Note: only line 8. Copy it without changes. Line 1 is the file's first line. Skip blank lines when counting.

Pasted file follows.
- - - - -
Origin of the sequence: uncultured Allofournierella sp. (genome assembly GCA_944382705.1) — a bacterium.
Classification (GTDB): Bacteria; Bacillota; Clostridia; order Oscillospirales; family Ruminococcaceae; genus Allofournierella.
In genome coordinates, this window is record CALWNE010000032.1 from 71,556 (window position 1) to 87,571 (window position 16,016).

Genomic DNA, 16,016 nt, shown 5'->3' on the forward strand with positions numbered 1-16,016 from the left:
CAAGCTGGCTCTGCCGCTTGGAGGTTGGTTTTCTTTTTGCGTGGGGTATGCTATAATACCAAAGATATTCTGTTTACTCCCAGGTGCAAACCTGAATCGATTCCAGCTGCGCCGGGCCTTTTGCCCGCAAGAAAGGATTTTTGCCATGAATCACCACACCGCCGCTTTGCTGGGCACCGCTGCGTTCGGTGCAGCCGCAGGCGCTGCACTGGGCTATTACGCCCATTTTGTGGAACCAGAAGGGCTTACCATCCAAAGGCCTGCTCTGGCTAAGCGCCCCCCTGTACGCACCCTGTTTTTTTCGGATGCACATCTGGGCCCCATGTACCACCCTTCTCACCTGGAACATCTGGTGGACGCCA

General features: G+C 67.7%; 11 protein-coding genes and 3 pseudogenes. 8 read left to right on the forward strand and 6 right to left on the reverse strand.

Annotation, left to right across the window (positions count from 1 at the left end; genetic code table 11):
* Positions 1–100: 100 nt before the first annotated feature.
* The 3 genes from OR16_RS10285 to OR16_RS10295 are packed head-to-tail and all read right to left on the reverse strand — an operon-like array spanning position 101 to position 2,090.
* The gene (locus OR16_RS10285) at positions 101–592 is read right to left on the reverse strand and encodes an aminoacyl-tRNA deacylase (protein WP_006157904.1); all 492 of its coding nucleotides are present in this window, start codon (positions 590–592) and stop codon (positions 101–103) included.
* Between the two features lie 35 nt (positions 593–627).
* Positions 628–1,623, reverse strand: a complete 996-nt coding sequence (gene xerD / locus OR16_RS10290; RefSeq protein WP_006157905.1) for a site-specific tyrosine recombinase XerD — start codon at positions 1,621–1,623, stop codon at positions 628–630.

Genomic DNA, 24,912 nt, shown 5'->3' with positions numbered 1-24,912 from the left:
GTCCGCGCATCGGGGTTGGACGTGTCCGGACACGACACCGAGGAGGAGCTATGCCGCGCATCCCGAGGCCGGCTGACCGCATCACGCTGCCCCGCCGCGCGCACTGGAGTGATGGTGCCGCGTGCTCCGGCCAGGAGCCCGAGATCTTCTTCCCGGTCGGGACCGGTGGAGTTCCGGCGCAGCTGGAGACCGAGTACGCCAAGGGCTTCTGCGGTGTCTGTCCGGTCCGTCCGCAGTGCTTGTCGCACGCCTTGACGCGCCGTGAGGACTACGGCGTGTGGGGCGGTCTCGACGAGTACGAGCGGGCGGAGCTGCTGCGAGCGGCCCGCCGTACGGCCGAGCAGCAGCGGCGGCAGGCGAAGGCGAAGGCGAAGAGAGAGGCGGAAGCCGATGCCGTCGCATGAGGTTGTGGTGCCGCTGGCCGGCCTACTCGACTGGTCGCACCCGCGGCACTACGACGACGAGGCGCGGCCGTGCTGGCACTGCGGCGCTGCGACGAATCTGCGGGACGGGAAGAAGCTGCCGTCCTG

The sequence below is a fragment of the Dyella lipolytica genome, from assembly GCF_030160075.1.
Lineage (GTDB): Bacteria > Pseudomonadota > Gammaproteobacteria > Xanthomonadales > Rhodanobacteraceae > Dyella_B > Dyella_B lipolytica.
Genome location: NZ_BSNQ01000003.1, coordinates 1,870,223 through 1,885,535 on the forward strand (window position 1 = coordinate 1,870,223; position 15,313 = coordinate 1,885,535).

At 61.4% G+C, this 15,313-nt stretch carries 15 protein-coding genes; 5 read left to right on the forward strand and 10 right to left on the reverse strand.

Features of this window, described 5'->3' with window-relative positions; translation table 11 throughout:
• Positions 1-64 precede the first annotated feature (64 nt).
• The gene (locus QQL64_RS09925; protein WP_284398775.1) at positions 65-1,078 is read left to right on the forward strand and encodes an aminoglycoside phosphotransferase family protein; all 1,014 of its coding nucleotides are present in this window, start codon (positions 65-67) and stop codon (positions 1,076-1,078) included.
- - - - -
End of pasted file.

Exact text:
* Positions 1–100: 100 nt before the first annotated feature.